What Causes Hair Loss In Dogs?

Kate Barrington
by Kate Barrington
Hair loss in dogs can’t be covered up by a bad Trump-esque toupee. Those bald patches and spots could signal the start of something serious.

You have probably heard of people losing their hair and going bald, but did you know that it can happen to dogs as well? Hair loss in dogs is called alopecia and it may be the result of a medical condition or simply heredity. Here’s what you need to know about hair loss in dogs including the different types, causes, and treatment options.

Related: How To Treat Flea Bites On Dogs

Types of Dog Hair Loss

When it comes to hair loss in dogs, there are many different patterns which might be exhibited. In most cases, the pattern the hair loss follows is enough to suggest the cause of the hair loss, but that is not always the case. For example, patches of hair that has been chewed off near the base of the tail or along the inside of the legs is often an indication of flea infestation. Some of the most common patterns of hair loss in dogs include:

  • All-over thinning of hair
  • Thinning over the back and sides of the body
  • Thinning over the ears
  • Thinning along the neck
  • Thinning under the belly
  • Complete hair loss along the sides
  • Circular bald patches
  • Baldness on the abdomen
  • Patches of baldness on the legs
  • Balding over the scrotum at the back of the hind legs

Related: What is Cushing’s Disease in Dogs?

In addition to hair loss, dogs may exhibit other symptoms as well such as changes in behavior or irritability. Dogs may also become restless or, at the opposite end of the spectrum, lethargic. Sometimes the hair loss will be accompanied by changes in the skin such as redness or swelling, flaking, crusting, changes in color, or discharge – there may also be an unpleasant odor which usually indicates infection.

Causes of Hair Loss in Dogs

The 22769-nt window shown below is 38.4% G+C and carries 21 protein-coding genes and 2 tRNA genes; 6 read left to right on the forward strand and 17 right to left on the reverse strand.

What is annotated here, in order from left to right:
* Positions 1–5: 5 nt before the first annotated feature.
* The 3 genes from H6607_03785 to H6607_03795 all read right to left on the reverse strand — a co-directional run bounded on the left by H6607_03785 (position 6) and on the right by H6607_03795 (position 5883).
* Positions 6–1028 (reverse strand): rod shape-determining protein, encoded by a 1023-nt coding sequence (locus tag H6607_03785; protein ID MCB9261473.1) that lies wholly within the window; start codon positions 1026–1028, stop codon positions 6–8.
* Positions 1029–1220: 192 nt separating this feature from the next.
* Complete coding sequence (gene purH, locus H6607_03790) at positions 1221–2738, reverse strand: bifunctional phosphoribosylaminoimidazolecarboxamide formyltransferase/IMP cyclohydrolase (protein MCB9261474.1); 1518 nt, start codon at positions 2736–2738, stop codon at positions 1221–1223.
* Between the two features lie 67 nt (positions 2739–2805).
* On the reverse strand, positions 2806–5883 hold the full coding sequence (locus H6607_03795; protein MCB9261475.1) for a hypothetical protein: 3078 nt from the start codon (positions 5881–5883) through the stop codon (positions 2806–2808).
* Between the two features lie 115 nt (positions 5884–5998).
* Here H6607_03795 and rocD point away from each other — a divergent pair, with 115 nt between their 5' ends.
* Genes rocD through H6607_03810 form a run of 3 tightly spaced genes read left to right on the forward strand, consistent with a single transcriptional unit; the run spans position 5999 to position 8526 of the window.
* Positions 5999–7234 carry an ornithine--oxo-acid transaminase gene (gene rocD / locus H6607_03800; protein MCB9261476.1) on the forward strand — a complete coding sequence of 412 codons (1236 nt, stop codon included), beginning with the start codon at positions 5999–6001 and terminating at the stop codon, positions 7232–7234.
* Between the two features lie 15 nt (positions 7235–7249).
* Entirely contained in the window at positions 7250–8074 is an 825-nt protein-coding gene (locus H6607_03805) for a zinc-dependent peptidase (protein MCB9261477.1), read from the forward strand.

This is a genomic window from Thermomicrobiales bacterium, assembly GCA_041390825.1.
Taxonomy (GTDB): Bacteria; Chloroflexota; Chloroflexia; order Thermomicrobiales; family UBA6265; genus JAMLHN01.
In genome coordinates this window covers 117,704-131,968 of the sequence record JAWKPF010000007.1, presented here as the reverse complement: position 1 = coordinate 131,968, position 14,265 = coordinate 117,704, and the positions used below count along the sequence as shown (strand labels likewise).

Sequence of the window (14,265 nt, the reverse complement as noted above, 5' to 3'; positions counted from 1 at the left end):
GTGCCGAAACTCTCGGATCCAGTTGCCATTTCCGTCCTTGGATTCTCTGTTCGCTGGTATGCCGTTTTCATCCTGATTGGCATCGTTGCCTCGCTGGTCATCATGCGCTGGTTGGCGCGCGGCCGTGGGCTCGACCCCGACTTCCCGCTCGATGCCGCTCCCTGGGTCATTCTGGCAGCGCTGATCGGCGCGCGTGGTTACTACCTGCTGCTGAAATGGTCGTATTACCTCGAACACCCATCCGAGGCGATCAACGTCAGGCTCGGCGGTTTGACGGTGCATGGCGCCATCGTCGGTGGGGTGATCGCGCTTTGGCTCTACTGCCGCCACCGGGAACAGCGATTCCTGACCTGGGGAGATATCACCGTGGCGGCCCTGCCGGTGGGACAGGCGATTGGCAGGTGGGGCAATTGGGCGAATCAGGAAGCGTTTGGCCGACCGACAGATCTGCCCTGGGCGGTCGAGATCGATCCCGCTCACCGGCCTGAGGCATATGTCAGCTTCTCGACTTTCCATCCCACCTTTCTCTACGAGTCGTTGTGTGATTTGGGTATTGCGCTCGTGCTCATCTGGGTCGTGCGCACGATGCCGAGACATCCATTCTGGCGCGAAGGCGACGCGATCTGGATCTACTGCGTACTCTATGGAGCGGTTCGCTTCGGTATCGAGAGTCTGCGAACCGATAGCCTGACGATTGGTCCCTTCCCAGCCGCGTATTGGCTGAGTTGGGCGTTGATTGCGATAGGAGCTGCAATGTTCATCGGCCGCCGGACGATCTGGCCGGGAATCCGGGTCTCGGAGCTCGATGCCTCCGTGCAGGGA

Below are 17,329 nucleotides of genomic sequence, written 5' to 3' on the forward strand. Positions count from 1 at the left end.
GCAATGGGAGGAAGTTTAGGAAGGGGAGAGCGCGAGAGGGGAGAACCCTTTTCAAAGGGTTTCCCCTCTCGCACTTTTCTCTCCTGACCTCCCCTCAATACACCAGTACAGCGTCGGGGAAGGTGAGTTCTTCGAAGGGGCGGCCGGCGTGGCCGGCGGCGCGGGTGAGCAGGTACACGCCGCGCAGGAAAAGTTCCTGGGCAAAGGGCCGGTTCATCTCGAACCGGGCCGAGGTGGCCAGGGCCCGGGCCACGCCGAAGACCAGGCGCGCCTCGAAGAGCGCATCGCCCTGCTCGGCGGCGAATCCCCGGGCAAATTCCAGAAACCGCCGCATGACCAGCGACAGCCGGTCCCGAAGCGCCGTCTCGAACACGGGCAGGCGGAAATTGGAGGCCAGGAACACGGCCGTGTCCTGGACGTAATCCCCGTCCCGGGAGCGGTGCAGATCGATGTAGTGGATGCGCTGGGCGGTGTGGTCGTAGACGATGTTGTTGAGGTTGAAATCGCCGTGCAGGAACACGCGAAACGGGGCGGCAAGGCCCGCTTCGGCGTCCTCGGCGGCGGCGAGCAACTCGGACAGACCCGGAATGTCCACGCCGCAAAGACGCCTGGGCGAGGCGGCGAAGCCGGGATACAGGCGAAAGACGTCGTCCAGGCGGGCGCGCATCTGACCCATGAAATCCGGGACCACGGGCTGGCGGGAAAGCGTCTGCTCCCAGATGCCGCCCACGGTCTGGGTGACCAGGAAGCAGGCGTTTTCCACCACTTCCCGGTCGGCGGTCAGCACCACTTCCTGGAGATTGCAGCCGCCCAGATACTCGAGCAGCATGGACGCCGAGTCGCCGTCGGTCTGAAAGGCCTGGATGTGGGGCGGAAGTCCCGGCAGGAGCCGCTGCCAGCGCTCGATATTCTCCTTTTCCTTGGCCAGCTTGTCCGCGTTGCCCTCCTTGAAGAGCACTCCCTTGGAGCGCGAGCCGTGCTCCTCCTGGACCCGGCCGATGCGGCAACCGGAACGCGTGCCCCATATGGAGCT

Hair loss in dogs can be caused by a variety of different things:

  • Allergic or contact dermatitis: An allergic reaction to certain substances or materials might cause skin irritation and hair loss. Common allergies include antibiotics, metals, plastic, chemicals, dyes, fragrances, and various plants.
  • Alopecia areata: This is an autoimmune disorder which causes patches of hair loss on the dog’s body, neck, and head without itching.
  • Bacterial infection: Hair loss caused by bacterial infection can be a secondary symptom related to a primary condition like an allergic or parasitic reaction.
  • Cushing’s Disease: This disease is caused by an increase in corticosteroids in the body and it may cause hair loss, skin thinning, hyperpigmentation, and increased thirst and urination.
  • Demodectic mange: This condition is caused by Demodex mites and it may result in hair loss, scaling, redness, ulcers, and sometimes darkening of the skin.
  • Diabetes mellitus: This condition may compromise your dog’s immune system, making him more susceptible to infections and various skin conditions.
  • Flea allergy dermatitis: Some dogs develop an allergic reaction to flea bites which may result in extreme itching, redness, hair loss, and scaliness.

Treatment Options for Hair Loss

Treatment options for hair loss in dogs vary depending on the cause of the problem. For allergic reactions, treatment with antihistamines may work while bacterial and parasite infections may require other kinds of medication. For Cushing’s Disease, steroidal treatments should be reduced and, if there is a glandular tumor, it should be surgically removed. Flea dips and other insect control methods may help to reduce hair loss due to mange mites and fleas.

In some cases, hair loss in dogs is not something to be concerned about but, if it is accompanied by other physical symptoms or signs of infection you definitely need to get it checked out. Sometimes hair loss is a symptom of a serious disease, so do not ignore the signs of hair loss in your dog – take your dog to the vet to get a checkup just in case.

Kate Barrington
Kate Barrington

Kate Barrington is the loving owner of two cats (Bagel and Munchkin) and a noisy herd of guinea pigs. Having grown up with golden retrievers, Kate has a great deal of experience with dogs but labels herself a lover of all pets. Having received a Bachelor's degree in English, Kate has combined her love for pets and her passion for writing to create her own freelance writing business, specializing in the pet niche.

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